Sure, go ahead.  You will definitely save a little energy.  The key word is that sentence is “little”.

First of all, computers aren’t the energy hogs that many people think they are.  The laptop I use at work has a 90 watt AC adapter, and the Mac Mini I have at home has a 100 watt AC adapter.  It’s important to note that these are maximum wattages.  Most computer usage doesn’t come anywhere close to the max, and when it does, it’s for short bursts.

Electricity usage is measured as a kilowatt hour (kWh).  The means that a device that has constant usage of 1000 watts would use 1 kWh every 60 minutes.  The cost per kWh varies, but is generally in the ballpark of 10 cents.  This means my Mac Mini costs about 1 cent per hour to operate when it is at its maximum consumption rate (100 watts = 1/10 kW).

But that’s not even what we’re talking about. I wouldn’t save the entire 0.1 kWh by powering off the computer.  Like most users, I’m going to put my computer into sleep mode at night.  Sleep mode typically uses between 1 and 5 watts.  In the case of my Mac Mini, 1.39 watts.  I wasn’t able to find this information on my exact model of laptop, but I suspect that its usage is similarly low, especially in “hibernate” mode.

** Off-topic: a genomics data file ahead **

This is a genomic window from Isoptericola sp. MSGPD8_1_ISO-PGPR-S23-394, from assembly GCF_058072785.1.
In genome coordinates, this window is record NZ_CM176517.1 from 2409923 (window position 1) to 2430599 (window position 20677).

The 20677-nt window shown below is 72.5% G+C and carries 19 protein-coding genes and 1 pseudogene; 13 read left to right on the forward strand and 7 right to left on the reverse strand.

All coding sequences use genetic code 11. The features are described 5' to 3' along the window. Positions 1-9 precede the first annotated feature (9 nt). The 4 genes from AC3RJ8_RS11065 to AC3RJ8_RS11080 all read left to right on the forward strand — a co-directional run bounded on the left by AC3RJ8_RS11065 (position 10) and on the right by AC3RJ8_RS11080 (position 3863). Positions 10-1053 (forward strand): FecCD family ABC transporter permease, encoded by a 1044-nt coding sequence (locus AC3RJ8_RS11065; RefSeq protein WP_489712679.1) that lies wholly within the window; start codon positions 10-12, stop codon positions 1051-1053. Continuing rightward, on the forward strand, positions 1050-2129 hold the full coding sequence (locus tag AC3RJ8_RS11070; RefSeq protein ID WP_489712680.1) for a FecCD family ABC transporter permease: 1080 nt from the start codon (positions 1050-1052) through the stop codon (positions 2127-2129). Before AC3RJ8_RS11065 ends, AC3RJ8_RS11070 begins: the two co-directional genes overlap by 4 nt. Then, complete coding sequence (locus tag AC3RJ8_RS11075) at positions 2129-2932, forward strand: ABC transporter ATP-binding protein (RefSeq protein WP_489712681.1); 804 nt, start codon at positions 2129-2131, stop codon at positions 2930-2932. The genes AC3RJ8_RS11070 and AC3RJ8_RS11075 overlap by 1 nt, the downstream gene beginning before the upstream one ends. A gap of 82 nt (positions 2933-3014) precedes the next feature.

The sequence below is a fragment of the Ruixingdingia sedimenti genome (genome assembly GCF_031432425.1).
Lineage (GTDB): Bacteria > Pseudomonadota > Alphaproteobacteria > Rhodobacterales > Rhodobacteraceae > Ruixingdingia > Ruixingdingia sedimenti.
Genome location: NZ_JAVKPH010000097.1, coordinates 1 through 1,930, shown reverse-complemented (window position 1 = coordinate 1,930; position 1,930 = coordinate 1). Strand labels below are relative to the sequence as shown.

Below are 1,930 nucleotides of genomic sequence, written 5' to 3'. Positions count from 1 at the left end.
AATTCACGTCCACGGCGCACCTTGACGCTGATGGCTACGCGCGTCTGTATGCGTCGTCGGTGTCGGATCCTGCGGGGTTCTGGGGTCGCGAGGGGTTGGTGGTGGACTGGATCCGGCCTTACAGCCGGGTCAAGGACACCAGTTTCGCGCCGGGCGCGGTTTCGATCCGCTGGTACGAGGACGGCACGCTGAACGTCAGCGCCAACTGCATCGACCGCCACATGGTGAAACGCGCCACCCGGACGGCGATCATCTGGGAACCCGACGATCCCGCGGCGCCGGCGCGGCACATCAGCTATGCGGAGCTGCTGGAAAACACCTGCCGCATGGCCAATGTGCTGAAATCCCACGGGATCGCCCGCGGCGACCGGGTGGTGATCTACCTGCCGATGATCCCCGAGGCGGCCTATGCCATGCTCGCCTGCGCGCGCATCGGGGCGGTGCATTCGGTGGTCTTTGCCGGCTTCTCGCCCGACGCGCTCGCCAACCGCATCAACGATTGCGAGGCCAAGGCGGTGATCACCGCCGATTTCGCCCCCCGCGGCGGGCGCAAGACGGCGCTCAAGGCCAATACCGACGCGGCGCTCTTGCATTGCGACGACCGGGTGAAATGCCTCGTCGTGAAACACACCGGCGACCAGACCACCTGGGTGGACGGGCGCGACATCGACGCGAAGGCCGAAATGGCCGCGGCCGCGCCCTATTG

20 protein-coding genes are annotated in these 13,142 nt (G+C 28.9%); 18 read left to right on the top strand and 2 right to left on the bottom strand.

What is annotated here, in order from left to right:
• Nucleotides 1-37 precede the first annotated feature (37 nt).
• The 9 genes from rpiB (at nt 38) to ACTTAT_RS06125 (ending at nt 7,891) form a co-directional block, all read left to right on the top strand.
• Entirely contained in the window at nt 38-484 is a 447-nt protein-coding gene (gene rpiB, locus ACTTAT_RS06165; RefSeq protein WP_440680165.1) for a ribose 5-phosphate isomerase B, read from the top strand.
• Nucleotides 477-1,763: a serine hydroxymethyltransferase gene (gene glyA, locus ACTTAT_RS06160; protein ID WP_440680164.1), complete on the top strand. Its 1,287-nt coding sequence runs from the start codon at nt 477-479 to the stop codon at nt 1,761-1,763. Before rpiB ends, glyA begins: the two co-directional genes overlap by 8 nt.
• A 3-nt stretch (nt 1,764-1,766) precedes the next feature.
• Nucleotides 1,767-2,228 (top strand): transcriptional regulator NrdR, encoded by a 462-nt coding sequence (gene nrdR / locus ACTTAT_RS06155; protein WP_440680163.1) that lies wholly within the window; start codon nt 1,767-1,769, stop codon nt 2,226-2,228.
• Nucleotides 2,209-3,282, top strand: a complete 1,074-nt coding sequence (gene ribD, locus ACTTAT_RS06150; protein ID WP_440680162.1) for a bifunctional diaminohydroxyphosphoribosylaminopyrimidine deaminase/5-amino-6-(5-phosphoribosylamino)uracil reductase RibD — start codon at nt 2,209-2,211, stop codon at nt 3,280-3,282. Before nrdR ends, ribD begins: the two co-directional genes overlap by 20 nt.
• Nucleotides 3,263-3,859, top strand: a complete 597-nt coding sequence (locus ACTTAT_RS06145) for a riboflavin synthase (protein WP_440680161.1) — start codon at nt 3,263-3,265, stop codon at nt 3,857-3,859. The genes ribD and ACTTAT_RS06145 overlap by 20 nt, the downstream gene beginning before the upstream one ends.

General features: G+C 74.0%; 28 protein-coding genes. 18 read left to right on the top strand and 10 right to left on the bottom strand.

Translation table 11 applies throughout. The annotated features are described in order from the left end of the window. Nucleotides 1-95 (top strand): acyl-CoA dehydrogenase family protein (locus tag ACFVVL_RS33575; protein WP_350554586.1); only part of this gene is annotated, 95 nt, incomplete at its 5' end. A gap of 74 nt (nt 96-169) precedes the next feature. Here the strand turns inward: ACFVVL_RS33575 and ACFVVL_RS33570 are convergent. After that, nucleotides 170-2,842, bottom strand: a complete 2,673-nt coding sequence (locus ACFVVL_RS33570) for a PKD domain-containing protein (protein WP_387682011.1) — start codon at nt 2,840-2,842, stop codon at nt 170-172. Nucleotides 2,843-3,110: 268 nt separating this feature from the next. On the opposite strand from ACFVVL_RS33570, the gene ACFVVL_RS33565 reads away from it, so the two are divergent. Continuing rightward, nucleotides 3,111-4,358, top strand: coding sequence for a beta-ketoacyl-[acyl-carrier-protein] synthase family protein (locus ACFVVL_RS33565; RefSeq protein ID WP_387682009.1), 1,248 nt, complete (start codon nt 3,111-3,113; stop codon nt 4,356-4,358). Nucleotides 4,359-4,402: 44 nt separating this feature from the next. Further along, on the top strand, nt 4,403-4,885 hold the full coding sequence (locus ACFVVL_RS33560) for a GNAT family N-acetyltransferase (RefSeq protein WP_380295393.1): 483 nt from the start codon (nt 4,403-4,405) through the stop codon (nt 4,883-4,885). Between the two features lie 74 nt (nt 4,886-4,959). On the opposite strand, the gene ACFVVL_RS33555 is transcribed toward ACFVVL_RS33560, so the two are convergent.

Is it worth the effort to shut down your computer to save a few watts per hour?  Let’s assume that your computer uses a relatively high 5 watts when in sleep mode.  Let’s also assume that it is idle 75% of the time.  That’s 126 idle hours per week, or 6552 hours per year.  Multiply this by a usage of 5 watt per hour, and you get a savings of 32,670 watt hours, or 33 kilowatt hours.  Congratulations – you just saved $3.30.  Have a Mac Mini like mine, and the savings is just $1.25 per year.

This makes even less financial sense for businesses, which are paying their employees to shut down the computer at night and restart them in the morning.  If we assume 1 minute of lost productivity per day for 250 work days, this is more than 4 hours of lost productivity!  Unless you’re paying your employees less than 90 cents per hour, you lost money on this exchange (assuming the $3.30 in energy savings).

Of course, you could argue that every little bit of saved energy adds up, in terms of environmental impact.  This is definitely true – and if you want to conserve every little bit of energy, then go ahead and shut down the computer.  However, there are a lot of other changes that give you a lot more bang for the buck.  If you have a 60 watt incandescent bulb in a lamp you use an average of two hours per day and switch it out with an equivalent compact fluorescent bulb (using 13 watts), you save 47 watts per hour of use – or 34 kWh during the course of a year ((34 X 2 X 365)/1000).  Yep, taking a minute to switch out a bulb saves as much energy as shutting down and restarting your computer 365 times!

I’m not suggesting that we waste energy.  I’m not even suggesting that we shouldn’t power off computers and other unused electronics.  I’m simply suggesting that if you’re willing to put the effort into this very small energy savings, you might also focus some energy on things that save even more energy.